Nicholas Snell is eager for every learning opportunity he can take advantage of. The West Fargo Sheyenne High School graduate and computer science freshman at North Dakota State University couldn't refuse a chance to work with the National Aeronautics and Space Administration.
Snell, along with NDSU computer science undergraduates Cody Elhard, Devante Bell and Terrance Hanlon, is building a web system to allow college students to participate in space exploration projects.
"I just received an email and was asked if I wanted to work with NASA," Snell said. "I've been learning a lot. It's been an amazing experience and a lot of work."
The students are working with NASA's Jet Propulsion Laboratory to make a system to match students at other schools up with JPL so they can participate in projects related to space exploration.
The system will be available to those involved with JPL and college students around the country so they can have the same experience the NDSU group is having and will allow students to help NASA with certain projects.
Snell outlined the web system, worked on the the look of the system and worked with computer programing to make sure it runs smoothly. The team's goal is to have the system ready by next semester. Once completed, JPL will begin reaching out to other colleges.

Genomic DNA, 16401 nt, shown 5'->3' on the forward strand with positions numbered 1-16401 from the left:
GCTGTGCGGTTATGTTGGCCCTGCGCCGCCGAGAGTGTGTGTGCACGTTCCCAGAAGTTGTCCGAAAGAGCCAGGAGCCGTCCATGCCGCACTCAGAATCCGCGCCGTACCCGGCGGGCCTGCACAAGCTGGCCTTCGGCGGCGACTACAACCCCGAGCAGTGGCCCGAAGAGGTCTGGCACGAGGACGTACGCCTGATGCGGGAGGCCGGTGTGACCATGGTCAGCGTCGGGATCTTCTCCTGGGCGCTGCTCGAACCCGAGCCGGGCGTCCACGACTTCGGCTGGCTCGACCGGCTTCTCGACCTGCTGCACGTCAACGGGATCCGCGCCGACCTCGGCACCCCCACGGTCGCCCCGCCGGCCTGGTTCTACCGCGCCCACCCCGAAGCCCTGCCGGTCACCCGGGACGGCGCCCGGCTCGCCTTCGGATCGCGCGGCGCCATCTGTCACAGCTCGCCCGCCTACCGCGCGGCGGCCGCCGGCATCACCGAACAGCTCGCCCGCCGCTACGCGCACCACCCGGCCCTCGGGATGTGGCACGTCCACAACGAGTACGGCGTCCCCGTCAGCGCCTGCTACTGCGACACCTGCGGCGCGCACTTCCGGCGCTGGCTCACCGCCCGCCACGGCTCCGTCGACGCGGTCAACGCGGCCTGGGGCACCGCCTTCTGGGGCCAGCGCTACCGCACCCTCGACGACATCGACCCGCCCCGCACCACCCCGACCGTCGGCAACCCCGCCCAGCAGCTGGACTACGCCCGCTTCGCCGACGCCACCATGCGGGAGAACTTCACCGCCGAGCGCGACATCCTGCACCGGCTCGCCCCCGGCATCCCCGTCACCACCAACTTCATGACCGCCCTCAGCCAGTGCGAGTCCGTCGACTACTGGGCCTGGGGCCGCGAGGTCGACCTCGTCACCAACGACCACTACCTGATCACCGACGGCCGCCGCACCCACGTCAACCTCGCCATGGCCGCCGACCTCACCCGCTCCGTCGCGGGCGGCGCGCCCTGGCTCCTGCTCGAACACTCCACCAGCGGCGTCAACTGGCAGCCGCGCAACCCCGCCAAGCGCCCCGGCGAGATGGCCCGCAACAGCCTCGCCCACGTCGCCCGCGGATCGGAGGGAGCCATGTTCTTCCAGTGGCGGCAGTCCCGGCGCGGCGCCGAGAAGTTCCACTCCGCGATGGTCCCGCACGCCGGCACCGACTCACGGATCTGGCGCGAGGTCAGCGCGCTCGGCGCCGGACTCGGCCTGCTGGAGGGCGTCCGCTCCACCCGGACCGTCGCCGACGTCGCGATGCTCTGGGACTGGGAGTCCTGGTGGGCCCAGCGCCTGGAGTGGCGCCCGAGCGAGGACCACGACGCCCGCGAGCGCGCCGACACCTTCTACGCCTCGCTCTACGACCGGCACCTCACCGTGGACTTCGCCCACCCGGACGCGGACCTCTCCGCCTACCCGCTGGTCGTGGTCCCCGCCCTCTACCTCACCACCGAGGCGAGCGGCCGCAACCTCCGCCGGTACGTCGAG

"It's been a life changing opportunity," Snell said. "In this experience I've gained, I've learned how to collaborate with a team. I've learned computer skills which I think will be awesome in the near future."
NDSU computer science assistant professor Jeremy Straub is serving as a mentor for the project, and JPL technical team leader James Smith created the concept for the system. Straub worked with Smith on a predecessor to the system with a previous group of students which had a more limited scope.
Another group of NDSU students is working with JPL to create a software to reduce material
requirements for 3D printing in space to make space missions less expensive and more productive.
"It's really an incredible opportunity. They're learning a lot of skills," Straub said. "It prepares students to work in the modern workplace. They're getting experience that's preparing them for employment."
Straub said the project gets students out of the classroom and makes them apply skills they learn from school. Employers don't care if a student is good at homework, Straub said, what matters is their real-life experience.
"It almost acts like a translator between the academic experience and the workforce," Straub said, "which is obviously the goal for the vast majority of the experience."
Snell wants to work with a larger company or start his own business someday and believes working on the project prepares him for whatever career path he takes. Snell, who is getting college credit for working on the project, would recommend the learning experience to other students no matter how busy the work got.
"It brings enjoyment to me," Snell said. "It just doesn't feel like work. It feels like a hobby. I think when it's done the whole team and I will definitely be amazed. I think we'll be astonished we've accomplished this. We all found time for our love and our passion."